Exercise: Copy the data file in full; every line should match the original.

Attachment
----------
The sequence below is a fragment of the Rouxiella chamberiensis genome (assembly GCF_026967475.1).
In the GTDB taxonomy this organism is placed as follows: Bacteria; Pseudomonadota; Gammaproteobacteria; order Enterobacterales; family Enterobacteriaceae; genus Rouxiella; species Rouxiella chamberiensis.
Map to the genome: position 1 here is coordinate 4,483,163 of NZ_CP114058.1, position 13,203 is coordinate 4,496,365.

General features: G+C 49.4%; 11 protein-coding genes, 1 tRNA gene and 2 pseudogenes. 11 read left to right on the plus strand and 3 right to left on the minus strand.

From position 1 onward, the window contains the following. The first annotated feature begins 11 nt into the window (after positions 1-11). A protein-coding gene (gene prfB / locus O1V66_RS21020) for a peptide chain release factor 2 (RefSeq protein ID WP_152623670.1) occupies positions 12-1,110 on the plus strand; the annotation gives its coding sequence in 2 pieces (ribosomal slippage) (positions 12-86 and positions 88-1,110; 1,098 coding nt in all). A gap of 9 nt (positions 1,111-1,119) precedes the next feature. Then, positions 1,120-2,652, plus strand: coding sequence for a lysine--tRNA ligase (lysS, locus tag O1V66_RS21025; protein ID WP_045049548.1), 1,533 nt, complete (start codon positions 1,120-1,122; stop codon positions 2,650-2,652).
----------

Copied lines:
The sequence below is a fragment of the Rouxiella chamberiensis genome (assembly GCF_026967475.1).
In the GTDB taxonomy this organism is placed as follows: Bacteria; Pseudomonadota; Gammaproteobacteria; order Enterobacterales; family Enterobacteriaceae; genus Rouxiella; species Rouxiella chamberiensis.
Map to the genome: position 1 here is coordinate 4,483,163 of NZ_CP114058.1, position 13,203 is coordinate 4,496,365.

General features: G+C 49.4%; 11 protein-coding genes, 1 tRNA gene and 2 pseudogenes. 11 read left to right on the plus strand and 3 right to left on the minus strand.

From position 1 onward, the window contains the following. The first annotated feature begins 11 nt into the window (after positions 1-11). A protein-coding gene (gene prfB / locus O1V66_RS21020) for a peptide chain release factor 2 (RefSeq protein ID WP_152623670.1) occupies positions 12-1,110 on the plus strand; the annotation gives its coding sequence in 2 pieces (ribosomal slippage) (positions 12-86 and positions 88-1,110; 1,098 coding nt in all). A gap of 9 nt (positions 1,111-1,119) precedes the next feature. Then, positions 1,120-2,652, plus strand: coding sequence for a lysine--tRNA ligase (lysS, locus tag O1V66_RS21025; protein ID WP_045049548.1), 1,533 nt, complete (start codon positions 1,120-1,122; stop codon positions 2,650-2,652).